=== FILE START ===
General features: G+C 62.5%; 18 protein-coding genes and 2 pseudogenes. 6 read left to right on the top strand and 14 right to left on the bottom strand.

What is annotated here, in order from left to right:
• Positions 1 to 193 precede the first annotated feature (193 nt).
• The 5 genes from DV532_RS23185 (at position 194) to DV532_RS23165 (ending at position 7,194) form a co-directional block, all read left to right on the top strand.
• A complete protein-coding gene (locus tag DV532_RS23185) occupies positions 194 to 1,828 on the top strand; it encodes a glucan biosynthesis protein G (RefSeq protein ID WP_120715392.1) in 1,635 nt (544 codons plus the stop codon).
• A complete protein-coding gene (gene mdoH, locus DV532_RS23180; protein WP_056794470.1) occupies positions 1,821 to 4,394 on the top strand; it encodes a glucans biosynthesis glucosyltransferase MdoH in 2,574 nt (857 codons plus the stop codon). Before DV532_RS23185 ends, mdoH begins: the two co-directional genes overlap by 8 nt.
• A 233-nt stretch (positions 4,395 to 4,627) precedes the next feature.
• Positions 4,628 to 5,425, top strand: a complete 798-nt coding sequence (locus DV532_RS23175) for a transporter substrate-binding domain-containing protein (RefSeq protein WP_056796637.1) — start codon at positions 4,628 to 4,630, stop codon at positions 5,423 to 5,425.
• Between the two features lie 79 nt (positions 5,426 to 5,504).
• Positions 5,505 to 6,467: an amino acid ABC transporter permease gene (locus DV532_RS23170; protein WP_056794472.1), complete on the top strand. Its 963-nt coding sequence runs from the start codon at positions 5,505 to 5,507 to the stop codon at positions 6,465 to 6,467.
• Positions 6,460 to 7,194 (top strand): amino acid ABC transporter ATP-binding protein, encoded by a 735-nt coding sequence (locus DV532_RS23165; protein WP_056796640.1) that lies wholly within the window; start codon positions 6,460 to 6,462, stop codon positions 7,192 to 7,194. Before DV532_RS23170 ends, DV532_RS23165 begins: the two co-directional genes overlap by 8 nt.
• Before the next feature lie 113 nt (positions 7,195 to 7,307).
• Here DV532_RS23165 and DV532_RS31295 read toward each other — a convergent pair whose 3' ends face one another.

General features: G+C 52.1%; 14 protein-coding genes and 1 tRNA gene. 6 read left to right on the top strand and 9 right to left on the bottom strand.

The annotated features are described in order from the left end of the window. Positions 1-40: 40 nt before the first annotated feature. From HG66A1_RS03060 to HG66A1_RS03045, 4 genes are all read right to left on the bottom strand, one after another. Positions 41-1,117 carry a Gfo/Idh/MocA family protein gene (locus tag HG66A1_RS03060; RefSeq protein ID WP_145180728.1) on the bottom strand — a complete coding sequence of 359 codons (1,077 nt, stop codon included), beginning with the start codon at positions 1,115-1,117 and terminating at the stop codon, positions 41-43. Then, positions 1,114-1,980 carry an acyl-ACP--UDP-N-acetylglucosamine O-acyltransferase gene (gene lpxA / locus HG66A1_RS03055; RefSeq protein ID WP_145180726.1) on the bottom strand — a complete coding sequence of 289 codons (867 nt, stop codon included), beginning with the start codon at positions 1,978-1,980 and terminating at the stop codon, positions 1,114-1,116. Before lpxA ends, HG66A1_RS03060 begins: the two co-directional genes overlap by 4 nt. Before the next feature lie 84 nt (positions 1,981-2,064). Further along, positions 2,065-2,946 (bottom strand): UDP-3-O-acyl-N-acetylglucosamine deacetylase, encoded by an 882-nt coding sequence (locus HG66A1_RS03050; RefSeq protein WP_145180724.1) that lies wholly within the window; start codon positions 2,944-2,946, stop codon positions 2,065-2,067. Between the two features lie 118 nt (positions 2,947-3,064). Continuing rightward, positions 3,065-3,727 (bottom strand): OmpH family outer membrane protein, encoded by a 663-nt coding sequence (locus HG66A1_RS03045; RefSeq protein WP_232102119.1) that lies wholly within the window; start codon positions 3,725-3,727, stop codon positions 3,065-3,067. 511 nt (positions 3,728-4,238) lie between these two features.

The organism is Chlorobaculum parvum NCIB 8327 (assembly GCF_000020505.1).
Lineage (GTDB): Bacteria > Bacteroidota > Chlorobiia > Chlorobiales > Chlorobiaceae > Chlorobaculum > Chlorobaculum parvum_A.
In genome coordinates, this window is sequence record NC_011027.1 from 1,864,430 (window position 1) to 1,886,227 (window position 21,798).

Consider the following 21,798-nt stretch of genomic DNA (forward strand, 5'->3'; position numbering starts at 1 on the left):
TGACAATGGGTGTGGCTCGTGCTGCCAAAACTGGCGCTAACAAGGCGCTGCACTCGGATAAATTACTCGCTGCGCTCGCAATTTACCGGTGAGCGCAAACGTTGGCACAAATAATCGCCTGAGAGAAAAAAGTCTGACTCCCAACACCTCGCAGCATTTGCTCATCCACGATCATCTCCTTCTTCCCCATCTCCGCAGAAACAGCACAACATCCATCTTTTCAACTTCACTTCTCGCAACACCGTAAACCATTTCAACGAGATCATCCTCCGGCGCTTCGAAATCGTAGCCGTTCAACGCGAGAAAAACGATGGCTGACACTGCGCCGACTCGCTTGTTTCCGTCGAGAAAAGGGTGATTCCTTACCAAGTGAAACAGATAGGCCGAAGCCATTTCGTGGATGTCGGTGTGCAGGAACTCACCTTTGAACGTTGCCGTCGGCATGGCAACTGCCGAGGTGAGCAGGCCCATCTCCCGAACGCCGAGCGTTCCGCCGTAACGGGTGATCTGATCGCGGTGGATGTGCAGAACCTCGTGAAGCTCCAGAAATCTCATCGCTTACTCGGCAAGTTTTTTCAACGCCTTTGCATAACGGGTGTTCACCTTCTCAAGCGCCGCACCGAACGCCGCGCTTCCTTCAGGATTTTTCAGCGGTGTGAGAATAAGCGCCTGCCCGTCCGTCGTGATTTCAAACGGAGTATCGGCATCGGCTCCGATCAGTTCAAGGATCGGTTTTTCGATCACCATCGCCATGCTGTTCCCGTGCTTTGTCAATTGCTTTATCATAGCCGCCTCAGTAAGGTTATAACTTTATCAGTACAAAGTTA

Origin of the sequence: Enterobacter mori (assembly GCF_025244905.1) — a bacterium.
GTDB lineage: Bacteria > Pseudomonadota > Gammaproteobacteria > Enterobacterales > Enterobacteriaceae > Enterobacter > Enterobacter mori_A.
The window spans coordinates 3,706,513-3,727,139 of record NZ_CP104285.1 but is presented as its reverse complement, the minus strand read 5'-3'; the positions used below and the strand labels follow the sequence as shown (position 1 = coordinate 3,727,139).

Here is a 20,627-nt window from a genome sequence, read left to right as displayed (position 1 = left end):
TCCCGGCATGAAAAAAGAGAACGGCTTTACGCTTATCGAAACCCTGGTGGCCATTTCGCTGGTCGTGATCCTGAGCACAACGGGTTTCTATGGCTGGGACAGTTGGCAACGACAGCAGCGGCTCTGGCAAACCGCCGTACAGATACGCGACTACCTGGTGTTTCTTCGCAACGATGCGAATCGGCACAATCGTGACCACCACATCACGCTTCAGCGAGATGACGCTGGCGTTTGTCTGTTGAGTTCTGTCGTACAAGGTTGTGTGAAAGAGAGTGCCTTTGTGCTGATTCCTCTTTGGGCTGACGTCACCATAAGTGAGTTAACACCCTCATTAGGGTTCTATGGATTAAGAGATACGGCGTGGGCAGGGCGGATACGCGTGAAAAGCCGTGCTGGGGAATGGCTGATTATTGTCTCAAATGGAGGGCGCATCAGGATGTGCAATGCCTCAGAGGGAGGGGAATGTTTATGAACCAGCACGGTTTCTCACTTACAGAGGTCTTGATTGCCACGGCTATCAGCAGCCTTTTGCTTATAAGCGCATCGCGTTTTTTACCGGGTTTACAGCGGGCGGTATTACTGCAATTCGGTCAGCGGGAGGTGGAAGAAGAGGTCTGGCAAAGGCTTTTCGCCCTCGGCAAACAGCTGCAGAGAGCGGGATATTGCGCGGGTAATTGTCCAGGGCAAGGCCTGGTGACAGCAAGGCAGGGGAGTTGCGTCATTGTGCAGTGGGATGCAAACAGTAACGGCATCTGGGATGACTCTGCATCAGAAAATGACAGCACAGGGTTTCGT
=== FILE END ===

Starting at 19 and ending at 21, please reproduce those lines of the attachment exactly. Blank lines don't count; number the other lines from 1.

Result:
Consider the following 21,798-nt stretch of genomic DNA (forward strand, 5'->3'; position numbering starts at 1 on the left):
TGACAATGGGTGTGGCTCGTGCTGCCAAAACTGGCGCTAACAAGGCGCTGCACTCGGATAAATTACTCGCTGCGCTCGCAATTTACCGGTGAGCGCAAACGTTGGCACAAATAATCGCCTGAGAGAAAAAAGTCTGACTCCCAACACCTCGCAGCATTTGCTCATCCACGATCATCTCCTTCTTCCCCATCTCCGCAGAAACAGCACAACATCCATCTTTTCAACTTCACTTCTCGCAACACCGTAAACCATTTCAACGAGATCATCCTCCGGCGCTTCGAAATCGTAGCCGTTCAACGCGAGAAAAACGATGGCTGACACTGCGCCGACTCGCTTGTTTCCGTCGAGAAAAGGGTGATTCCTTACCAAGTGAAACAGATAGGCCGAAGCCATTTCGTGGATGTCGGTGTGCAGGAACTCACCTTTGAACGTTGCCGTCGGCATGGCAACTGCCGAGGTGAGCAGGCCCATCTCCCGAACGCCGAGCGTTCCGCCGTAACGGGTGATCTGATCGCGGTGGATGTGCAGAACCTCGTGAAGCTCCAGAAATCTCATCGCTTACTCGGCAAGTTTTTTCAACGCCTTTGCATAACGGGTGTTCACCTTCTCAAGCGCCGCACCGAACGCCGCGCTTCCTTCAGGATTTTTCAGCGGTGTGAGAATAAGCGCCTGCCCGTCCGTCGTGATTTCAAACGGAGTATCGGCATCGGCTCCGATCAGTTCAAGGATCGGTTTTTCGATCACCATCGCCATGCTGTTCCCGTGCTTTGTCAATTGCTTTATCATAGCCGCCTCAGTAAGGTTATAACTTTATCAGTACAAAGTTA

Origin of the sequence: Enterobacter mori (assembly GCF_025244905.1) — a bacterium.